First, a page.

It took a little detective work to confirm that, indeed, this stray headstone came from the St. Vincent de Paul Cemetery, which occupies a wind-swept hillside in the midst of the Clifton Park Golf Course. According to Jane Bromley Wilson's indispensable The Very Quiet Baltimoreans: A Guide to the Historic Cemeteries and Burial Sites of Baltimore, this modest plot--listed in the book as a "vanished cemetery"--used to hold so many Italian and Portuguese immigrants that some people called it the "dago cemetery." The entry notes that "little remains but a few stones around a small stand of trees," and that "tombstones removed in the mid-1980s were reportedly dumped in Herring Run."

According to records at St. Vincent de Paul Church, Filippo Marino was buried on Jan. 4, 1903. No word about his baptism or parentage--but that's not the end of the story.

The Rev. Richard Lawrence, St. Vincent de Paul's pastor, was surprised to hear the ethnic slur about the cemetery, but he snorted when I told him that the standard reference work on Baltimore cemeteries lists it as "vanished." He told me to look all the way around the old polo-pony barn that serves as a Clifton Park utility building. Sure enough, I found about 30 gravestones, piled or laid flat in four distinct clusters, all overgrown with weed trees and rough turf. Many Italian names are represented among the stones, some of which have oval-shaped cavities where photographs used to be affixed.

Lawrence explained that from the 1950s through the mid-'70s, the cemetery was subjected to vandalism, much of it inflicted by a teenage gang with a ghoulish initiation ritual. Would-be members had to sneak into the graveyard at night and remove a body from one of the mausolea (Lawrence uses the correct plural for mausoleum) that used to line one edge of the property. The corpse would be dumped on the ninth tee of the golf course, adjacent to the cemetery. Finally, the candidate was required to spend the night in the very tomb that he'd robbed. "Many a time I got calls out there to reclaim bodies from the green," the priest recalls. He confesses that he fantasized about hiding out among the tombs with a portable PA, waiting until one of the miscreants settled in for his gruesome nap, then booming out, "What are you doing in my house?"

For years the church and the city (which owns the golf course) had wrangled over selling the property, disposing of the bodies, and squelching the vandals. Conditions worsened. Some human remains were set on fire. In the late '70s, a golfer was horrified to find a recently buried infant on the ninth tee. After more fruitless meetings with the city, Lawrence says, the church got the authority to tear down the mausolea, bury the bodies, and stockpile the gravestones so vandals and thieves wouldn't know where to dig.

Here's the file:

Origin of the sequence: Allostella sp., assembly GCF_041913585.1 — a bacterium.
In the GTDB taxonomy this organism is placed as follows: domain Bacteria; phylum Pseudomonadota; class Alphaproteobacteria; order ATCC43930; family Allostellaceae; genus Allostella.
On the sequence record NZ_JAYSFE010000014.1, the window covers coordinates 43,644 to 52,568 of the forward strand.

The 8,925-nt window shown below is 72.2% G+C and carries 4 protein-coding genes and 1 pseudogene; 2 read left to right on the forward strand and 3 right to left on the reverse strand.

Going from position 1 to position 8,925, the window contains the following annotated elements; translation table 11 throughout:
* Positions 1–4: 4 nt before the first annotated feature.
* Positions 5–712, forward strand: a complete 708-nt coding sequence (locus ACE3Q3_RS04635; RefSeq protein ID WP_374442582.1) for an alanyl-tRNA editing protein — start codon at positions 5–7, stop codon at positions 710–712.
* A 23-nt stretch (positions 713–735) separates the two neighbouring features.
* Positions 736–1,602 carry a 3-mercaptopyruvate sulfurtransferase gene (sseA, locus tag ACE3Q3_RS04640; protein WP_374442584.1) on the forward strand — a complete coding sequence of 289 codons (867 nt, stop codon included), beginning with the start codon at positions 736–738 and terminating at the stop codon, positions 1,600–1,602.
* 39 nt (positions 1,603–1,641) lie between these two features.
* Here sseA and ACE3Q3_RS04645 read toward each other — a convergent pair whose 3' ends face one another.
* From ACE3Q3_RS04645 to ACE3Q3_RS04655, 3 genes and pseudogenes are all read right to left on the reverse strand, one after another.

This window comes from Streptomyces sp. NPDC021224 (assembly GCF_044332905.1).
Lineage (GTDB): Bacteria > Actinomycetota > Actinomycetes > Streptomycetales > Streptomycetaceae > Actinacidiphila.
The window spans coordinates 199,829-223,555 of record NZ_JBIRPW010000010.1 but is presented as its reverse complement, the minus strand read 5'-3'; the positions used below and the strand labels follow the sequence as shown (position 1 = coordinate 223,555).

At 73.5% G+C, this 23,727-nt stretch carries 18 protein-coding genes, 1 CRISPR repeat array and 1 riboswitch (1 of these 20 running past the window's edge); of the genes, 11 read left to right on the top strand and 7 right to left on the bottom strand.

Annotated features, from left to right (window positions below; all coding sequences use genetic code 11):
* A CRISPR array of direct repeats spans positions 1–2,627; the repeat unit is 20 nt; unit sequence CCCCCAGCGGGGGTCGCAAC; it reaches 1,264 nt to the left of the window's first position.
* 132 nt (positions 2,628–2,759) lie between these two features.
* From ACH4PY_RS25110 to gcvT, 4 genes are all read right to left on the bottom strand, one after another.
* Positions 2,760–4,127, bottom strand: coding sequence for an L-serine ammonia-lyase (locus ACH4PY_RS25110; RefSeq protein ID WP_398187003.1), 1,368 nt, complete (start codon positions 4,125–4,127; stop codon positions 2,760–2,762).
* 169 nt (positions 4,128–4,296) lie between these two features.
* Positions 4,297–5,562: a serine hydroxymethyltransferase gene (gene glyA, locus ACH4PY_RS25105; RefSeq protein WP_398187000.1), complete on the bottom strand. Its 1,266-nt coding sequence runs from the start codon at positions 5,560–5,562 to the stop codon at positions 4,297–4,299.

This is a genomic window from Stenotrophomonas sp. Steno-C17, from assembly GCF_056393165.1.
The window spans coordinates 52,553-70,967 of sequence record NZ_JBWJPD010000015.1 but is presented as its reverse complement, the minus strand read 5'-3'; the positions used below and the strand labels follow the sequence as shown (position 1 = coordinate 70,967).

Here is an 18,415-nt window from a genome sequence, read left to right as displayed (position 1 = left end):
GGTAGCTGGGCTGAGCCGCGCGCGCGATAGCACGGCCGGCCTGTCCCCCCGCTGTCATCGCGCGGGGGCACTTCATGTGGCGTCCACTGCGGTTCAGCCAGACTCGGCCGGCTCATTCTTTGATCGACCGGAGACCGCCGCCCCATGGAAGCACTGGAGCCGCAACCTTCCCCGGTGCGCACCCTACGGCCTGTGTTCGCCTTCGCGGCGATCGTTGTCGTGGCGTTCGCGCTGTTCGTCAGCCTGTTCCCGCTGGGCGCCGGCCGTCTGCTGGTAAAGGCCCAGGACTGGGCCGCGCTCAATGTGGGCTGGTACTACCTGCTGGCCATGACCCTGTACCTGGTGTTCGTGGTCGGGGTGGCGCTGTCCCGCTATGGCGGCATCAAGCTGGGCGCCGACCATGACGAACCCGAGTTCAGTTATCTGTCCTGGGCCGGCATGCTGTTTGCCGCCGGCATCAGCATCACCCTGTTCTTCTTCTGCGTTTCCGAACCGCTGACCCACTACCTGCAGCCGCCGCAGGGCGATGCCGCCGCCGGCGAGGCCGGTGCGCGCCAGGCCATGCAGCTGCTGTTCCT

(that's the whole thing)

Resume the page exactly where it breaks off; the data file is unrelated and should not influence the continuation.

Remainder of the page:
Lawrence himself did much of the work, but he also got a last laugh. One day, he says, he was digging a hole for one of the evicted corpses when along came a pair of youthful trespassers. "I'm stripped to the waist, covered with sweat and dirt, and these two kids were taking a shortcut, which they knew they weren't supposed to. They came up and said, 'What are you doing, mister?' I looked up real blankly and said, 'Diggin' a grave.' They asked, 'Who's it for?' And I looked straight at 'em and said, 'I don't know. I haven't decided yet.' They gave me one of the scaredest looks I've ever seen on a face and took off." Lawrence chuckles. "I don't know, the devil made me do it."

The gang activities at St. Vincent de Paul rank with the ugliest grave desecrations in Baltimore history, but some might argue that a more cold-blooded crime was committed nearby in the 1950s, on the 2300 block of Belair Road. Founded there in 1852, the Laurel Colored Cemetery was once the preferred burial place for the city's African-American civic leaders, clergy, and Civil War veterans. By 1929, however, Laurel had deteriorated; in 1937, the Belair Road Improvement Association petitioned the city to sell the property. Fifteen years later, its condition was still scandalous, with high weeds, sunken graves, and lurking vagrants. Richard Lelonek, chairperson of the Belair-Edison Improvement Association's board, still remembers the grotesque conditions. "You had innocent children going in there," he says, "playing with human skulls and whatnot." In 1952, the company that owned the site went bankrupt.

Seeing an opportunity, seven employees of the city's Law Department formed a private firm called the McKamer Realty Co. and bought Laurel for $100 in 1957. Conveniently, one of the partners, Carl Bacharach, was also a member of the state House of Delegates. With fellow delegate (and future governor) Marvin Mandel, he successfully sponsored legislation that allowed McKamer to close the graveyard and remove the bodies. Some relatives of the deceased only learned of the cemetery's destruction when they happened to drive by and see bulldozers knocking over gravestones.

Although newspaper accounts of the time report that all the dead were removed, The Very Quiet Baltimoreans states that, out of more than 3,000 recorded burials, just 400 to 500 identified remains were relocated to a site in Carroll County, near the African-American hamlet of Johnsville. A number of Civil War veterans' graves had previously been moved to West Baltimore's Loudon Park Cemetery.